SEO technology, like OneHydra, can help large e-commerce retailers to automate their keyword management and website accessibility, delivering site-wide optimisation at the scale necessary when a site has thousands, if not tens of thousands of categories. 

3) Engage with your customers

Your customers are talking online and so should you be. Content Marketing is vital and compliments your other marketing efforts. On top of this it is important that you have access to the right influencers.

The good news is that ASOS hasn't stolen the "Holy Grail" of fashion; it simply is a good website and has a fantastic integrated online marketing strategy. Its focus is in the right areas and SEO is in its DNA.

Download our white paper The Holy Grail of Fashion SEO for the full analysis of the fashion keyword universe and ASOS' website. 

Posted by Warren Cowan at 15:30
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SEO 101: Algorithms & Indexing overview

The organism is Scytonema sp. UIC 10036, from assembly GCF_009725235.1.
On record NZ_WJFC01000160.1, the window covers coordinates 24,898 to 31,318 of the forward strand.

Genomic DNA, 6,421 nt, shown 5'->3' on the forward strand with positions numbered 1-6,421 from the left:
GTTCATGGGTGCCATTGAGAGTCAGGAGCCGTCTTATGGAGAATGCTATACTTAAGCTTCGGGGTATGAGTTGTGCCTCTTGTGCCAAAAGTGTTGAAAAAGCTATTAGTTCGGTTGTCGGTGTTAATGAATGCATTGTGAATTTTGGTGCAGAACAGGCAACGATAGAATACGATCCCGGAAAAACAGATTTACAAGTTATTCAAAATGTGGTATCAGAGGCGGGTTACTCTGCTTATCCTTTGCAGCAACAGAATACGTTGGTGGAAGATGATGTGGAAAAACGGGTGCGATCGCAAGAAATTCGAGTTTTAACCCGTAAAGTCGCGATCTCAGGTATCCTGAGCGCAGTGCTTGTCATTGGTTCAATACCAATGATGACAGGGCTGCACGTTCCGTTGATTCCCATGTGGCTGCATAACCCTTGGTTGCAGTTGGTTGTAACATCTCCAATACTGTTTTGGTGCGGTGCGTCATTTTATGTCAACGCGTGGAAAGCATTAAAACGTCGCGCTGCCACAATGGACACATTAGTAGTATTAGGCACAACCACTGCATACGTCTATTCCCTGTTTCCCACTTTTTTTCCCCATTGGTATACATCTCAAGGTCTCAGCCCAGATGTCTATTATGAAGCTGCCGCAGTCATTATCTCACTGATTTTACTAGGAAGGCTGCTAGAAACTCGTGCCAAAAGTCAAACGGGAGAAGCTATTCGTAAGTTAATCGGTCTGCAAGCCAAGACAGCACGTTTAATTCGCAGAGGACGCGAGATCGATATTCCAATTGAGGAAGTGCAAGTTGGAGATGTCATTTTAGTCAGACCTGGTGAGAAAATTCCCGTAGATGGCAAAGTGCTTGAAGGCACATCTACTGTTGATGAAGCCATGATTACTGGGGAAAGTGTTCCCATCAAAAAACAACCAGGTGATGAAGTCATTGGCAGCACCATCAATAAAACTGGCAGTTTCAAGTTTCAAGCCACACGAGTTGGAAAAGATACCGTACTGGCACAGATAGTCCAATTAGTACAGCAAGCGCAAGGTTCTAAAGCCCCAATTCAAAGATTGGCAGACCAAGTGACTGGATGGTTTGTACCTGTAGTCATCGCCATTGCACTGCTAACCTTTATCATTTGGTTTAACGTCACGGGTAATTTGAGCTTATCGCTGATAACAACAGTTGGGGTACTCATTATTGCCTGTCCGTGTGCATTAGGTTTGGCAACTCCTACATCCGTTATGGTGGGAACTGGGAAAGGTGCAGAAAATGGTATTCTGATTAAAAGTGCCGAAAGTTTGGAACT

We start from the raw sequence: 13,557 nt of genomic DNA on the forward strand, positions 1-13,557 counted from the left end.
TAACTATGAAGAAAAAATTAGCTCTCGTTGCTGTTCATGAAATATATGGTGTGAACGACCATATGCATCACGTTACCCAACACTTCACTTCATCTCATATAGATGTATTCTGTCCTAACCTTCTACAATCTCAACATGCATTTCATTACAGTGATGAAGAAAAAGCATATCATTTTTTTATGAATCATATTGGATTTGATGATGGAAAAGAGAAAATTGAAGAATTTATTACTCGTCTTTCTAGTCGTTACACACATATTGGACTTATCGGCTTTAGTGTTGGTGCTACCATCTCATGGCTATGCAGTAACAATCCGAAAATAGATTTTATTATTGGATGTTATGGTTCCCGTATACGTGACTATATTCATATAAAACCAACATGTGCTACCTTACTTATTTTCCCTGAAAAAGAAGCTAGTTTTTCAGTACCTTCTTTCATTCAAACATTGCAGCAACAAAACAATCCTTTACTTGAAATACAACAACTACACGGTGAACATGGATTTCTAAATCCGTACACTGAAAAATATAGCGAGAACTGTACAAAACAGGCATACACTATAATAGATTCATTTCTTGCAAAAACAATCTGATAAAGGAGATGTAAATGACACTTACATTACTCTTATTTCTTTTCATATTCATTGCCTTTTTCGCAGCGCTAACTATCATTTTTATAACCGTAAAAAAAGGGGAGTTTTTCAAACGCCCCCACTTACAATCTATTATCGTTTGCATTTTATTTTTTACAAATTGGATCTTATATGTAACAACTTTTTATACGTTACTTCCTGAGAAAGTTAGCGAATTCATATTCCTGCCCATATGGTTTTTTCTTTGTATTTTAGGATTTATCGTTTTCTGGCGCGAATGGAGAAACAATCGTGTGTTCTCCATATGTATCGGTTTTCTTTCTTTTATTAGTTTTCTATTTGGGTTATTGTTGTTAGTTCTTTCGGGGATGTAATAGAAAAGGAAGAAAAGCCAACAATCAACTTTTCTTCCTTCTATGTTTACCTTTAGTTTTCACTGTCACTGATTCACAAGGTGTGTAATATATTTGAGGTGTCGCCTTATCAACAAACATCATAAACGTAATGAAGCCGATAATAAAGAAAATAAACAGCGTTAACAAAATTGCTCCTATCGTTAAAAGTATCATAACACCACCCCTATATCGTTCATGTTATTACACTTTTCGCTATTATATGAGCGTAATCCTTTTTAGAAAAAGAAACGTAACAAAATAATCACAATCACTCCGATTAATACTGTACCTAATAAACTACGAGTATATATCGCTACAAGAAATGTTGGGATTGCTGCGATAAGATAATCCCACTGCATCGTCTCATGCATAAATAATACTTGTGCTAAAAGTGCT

As a new starter at OneHydra, I am learning the basics of Search Engine Optimisation (SEO). SEO is often described as complicated, so each week I will share my understanding of the beast that it is to help anyone else who is also new to search and digital marketing. In the first part of the SEO 101 series (Or SEO101Hydra as we like to call it!) I look at how search engines crawl, index and rank content.

The 7 stage process

The phrase "Google it" when someone doesn't know the answer to a question or wants to research something, has now become common-place in the English language. In fact it's hard to remember life before we had access to unlimited, free information! But how do search engines (such as Google) choose which website ranks where in the search results we see? This post will explain how search engines crawl and index the web using a 7 stage process, and how this effects what we, the user sees:

  1. Crawling - Spiders or bots following links on pages
  2. Caching - Capturing an image or snapshot of the page
  3. Indexing - Storing the important information on the page
  4. Searching - The user typing a search query into the search engine
  5. Retrieving - Finding the best matches from the search engines database
  6. Ranking - Using a complicated algorithm and filters to determine a rank for each match
  7. Results - The search engine results page (SERP) as we see it